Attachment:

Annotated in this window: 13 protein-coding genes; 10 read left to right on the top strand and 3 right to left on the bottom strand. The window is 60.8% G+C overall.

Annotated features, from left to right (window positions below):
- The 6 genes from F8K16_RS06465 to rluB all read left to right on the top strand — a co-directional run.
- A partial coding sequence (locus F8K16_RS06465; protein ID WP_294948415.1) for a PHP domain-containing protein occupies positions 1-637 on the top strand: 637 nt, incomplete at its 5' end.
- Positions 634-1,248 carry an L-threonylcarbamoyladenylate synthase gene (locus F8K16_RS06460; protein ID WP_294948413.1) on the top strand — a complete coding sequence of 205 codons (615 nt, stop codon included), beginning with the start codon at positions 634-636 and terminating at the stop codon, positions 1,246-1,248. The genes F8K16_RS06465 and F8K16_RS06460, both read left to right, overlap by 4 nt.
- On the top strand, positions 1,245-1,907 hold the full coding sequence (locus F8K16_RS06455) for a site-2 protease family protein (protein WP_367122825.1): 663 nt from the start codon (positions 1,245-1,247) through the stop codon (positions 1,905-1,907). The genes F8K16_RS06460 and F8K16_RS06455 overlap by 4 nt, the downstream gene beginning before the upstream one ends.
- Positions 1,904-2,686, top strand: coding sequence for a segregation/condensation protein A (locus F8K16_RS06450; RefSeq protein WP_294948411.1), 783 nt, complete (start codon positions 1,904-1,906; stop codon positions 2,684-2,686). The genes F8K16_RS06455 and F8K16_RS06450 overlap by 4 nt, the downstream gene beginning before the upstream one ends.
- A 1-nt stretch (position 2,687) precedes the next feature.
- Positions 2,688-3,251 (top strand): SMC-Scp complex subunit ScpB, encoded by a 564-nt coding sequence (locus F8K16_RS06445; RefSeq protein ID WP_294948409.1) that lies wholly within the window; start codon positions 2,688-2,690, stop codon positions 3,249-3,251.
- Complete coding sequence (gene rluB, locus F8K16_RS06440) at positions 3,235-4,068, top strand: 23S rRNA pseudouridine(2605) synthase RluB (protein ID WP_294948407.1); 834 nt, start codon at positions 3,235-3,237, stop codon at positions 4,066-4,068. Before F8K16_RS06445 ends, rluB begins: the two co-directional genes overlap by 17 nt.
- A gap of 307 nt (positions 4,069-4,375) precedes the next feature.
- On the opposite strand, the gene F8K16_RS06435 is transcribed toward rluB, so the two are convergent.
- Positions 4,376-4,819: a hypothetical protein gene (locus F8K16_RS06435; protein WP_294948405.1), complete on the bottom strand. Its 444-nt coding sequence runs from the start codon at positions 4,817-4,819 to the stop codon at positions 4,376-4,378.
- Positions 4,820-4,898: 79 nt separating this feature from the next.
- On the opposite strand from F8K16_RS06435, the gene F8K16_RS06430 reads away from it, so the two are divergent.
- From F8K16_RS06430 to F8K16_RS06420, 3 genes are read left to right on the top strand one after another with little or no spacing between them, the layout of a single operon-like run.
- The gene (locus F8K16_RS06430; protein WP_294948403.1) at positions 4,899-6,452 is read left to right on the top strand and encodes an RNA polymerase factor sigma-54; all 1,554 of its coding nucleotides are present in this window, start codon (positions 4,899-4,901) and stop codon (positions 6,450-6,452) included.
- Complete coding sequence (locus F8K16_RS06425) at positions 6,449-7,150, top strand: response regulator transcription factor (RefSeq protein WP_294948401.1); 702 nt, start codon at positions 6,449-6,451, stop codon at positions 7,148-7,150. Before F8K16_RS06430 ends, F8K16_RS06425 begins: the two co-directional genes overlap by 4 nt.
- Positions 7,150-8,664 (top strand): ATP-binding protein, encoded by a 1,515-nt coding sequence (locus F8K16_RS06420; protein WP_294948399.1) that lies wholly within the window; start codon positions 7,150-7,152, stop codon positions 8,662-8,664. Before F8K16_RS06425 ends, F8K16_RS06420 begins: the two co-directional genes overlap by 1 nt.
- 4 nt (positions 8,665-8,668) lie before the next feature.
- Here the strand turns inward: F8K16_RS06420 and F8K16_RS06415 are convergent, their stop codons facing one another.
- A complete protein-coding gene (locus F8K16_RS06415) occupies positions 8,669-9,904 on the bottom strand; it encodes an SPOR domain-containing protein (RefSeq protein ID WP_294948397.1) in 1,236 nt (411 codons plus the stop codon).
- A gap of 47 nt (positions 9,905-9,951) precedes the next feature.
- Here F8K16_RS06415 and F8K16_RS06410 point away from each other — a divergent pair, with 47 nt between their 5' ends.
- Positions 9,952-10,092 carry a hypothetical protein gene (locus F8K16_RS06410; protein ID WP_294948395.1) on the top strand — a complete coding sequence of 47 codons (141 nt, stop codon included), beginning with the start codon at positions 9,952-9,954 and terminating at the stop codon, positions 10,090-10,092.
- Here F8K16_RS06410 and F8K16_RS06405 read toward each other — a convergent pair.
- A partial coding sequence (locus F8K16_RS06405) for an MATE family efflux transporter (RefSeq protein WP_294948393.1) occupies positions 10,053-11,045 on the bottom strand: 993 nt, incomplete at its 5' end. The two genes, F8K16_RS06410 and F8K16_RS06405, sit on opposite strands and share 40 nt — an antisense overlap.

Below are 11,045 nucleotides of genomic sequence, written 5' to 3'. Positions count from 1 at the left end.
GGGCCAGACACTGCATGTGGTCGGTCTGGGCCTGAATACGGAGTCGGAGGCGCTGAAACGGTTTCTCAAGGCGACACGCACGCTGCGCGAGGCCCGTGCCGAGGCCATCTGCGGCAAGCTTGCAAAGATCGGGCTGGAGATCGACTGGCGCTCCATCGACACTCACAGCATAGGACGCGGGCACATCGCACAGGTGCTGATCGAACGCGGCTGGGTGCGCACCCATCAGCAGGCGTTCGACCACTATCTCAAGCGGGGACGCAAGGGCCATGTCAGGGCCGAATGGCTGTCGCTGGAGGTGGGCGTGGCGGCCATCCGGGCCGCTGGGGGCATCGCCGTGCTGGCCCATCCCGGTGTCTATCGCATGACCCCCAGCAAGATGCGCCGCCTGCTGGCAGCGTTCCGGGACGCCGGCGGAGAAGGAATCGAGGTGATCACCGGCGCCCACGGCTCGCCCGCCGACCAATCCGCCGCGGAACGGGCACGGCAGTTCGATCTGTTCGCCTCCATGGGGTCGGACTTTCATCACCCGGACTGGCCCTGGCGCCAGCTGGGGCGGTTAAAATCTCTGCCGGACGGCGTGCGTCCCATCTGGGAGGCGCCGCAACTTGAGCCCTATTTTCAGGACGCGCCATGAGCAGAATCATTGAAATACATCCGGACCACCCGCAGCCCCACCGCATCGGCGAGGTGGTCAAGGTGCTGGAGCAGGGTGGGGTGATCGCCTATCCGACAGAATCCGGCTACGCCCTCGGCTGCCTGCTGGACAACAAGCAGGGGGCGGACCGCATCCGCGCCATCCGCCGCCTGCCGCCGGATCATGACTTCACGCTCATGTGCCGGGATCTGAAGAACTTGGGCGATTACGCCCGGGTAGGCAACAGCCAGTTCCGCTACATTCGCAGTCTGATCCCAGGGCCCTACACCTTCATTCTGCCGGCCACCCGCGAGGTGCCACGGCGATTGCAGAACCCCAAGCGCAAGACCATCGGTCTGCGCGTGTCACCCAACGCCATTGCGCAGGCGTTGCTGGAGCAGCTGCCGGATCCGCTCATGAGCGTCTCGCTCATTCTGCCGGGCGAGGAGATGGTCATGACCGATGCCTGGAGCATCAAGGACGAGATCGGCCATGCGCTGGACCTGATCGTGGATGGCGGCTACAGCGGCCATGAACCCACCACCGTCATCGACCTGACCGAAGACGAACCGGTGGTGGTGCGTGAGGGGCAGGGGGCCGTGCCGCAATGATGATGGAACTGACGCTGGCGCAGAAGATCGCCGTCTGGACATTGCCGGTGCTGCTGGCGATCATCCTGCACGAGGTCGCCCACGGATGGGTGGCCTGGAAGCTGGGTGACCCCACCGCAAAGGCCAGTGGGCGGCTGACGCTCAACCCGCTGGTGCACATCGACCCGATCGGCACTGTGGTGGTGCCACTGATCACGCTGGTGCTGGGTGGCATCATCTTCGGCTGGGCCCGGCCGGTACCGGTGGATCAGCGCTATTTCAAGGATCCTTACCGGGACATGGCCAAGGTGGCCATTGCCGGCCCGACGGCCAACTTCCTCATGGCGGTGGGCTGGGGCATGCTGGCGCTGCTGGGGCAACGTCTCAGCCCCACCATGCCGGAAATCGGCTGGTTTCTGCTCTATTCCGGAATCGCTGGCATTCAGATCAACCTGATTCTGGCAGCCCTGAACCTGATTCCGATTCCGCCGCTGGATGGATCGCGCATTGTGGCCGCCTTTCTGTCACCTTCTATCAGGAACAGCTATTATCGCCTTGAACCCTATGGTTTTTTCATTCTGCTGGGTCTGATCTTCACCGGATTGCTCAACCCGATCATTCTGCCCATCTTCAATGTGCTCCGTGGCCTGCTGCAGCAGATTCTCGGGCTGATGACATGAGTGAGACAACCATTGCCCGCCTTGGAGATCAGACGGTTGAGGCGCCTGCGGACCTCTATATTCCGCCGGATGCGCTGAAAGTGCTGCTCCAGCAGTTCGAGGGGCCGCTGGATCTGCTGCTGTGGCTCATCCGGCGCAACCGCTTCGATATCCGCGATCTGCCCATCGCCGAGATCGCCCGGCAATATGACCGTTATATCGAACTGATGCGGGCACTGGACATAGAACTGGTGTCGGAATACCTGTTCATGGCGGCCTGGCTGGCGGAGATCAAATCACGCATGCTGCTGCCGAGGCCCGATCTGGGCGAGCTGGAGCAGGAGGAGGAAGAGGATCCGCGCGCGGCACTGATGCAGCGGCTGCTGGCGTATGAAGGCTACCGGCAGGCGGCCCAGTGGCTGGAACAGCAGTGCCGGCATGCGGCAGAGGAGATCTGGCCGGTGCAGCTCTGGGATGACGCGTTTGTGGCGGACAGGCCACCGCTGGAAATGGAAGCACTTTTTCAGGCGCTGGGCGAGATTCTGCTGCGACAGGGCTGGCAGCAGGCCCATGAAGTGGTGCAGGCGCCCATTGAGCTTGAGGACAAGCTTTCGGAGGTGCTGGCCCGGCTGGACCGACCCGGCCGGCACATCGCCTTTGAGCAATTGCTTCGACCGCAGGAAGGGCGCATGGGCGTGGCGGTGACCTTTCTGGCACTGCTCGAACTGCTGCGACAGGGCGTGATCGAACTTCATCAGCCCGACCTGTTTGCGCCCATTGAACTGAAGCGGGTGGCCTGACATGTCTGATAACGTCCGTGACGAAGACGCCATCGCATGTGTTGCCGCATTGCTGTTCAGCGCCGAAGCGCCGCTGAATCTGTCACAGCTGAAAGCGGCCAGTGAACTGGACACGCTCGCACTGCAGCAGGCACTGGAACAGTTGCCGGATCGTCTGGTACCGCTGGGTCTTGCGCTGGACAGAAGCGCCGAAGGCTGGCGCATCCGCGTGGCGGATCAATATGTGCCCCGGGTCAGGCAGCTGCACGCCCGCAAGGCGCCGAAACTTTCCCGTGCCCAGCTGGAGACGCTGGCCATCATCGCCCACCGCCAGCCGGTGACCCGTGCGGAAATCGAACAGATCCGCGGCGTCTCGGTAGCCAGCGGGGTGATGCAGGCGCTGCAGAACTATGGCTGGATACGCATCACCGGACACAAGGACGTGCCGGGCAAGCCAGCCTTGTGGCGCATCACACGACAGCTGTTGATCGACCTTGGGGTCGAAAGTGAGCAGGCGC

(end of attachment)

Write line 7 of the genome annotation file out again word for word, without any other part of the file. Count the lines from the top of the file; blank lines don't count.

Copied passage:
- Positions 1,904-2,686, top strand: coding sequence for a segregation/condensation protein A (locus F8K16_RS06450; RefSeq protein WP_294948411.1), 783 nt, complete (start codon positions 1,904-1,906; stop codon positions 2,684-2,686). The genes F8K16_RS06455 and F8K16_RS06450 overlap by 4 nt, the downstream gene beginning before the upstream one ends.